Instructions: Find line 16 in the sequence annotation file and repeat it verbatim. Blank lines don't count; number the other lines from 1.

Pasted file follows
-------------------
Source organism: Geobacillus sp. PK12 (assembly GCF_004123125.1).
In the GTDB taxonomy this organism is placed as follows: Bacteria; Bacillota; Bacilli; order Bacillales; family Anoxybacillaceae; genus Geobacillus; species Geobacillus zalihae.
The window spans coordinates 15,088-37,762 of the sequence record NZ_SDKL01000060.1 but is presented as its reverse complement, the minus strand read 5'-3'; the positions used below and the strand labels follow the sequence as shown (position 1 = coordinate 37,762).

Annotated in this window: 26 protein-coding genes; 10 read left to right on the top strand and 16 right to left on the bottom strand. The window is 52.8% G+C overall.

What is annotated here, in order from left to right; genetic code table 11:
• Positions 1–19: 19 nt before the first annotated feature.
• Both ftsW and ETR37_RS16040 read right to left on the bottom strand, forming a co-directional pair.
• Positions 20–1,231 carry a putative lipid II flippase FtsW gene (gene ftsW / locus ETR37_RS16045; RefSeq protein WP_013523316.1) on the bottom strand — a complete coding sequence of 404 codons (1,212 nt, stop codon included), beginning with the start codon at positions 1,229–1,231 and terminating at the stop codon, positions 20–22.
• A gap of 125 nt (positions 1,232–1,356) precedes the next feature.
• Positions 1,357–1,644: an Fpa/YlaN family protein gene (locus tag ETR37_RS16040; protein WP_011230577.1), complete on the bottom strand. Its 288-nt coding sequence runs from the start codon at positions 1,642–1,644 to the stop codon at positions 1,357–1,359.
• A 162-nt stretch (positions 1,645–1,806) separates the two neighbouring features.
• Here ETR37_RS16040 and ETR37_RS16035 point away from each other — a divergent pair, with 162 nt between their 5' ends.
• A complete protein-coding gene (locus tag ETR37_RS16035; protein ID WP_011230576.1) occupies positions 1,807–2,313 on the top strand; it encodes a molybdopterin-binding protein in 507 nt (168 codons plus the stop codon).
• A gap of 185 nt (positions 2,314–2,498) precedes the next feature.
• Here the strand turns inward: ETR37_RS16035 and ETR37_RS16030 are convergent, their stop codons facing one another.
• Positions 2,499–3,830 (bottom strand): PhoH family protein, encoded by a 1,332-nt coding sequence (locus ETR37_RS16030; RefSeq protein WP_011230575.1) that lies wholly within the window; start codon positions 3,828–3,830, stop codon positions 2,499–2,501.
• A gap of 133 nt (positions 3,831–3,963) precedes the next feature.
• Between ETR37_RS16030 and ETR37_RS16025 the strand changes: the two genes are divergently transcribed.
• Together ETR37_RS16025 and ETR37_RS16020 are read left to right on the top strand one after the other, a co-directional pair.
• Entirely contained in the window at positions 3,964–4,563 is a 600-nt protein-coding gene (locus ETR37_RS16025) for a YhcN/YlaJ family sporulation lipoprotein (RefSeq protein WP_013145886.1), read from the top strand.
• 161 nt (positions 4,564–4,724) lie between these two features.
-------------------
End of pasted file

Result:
• Positions 2,499–3,830 (bottom strand): PhoH family protein, encoded by a 1,332-nt coding sequence (locus ETR37_RS16030; RefSeq protein WP_011230575.1) that lies wholly within the window; start codon positions 3,828–3,830, stop codon positions 2,499–2,501.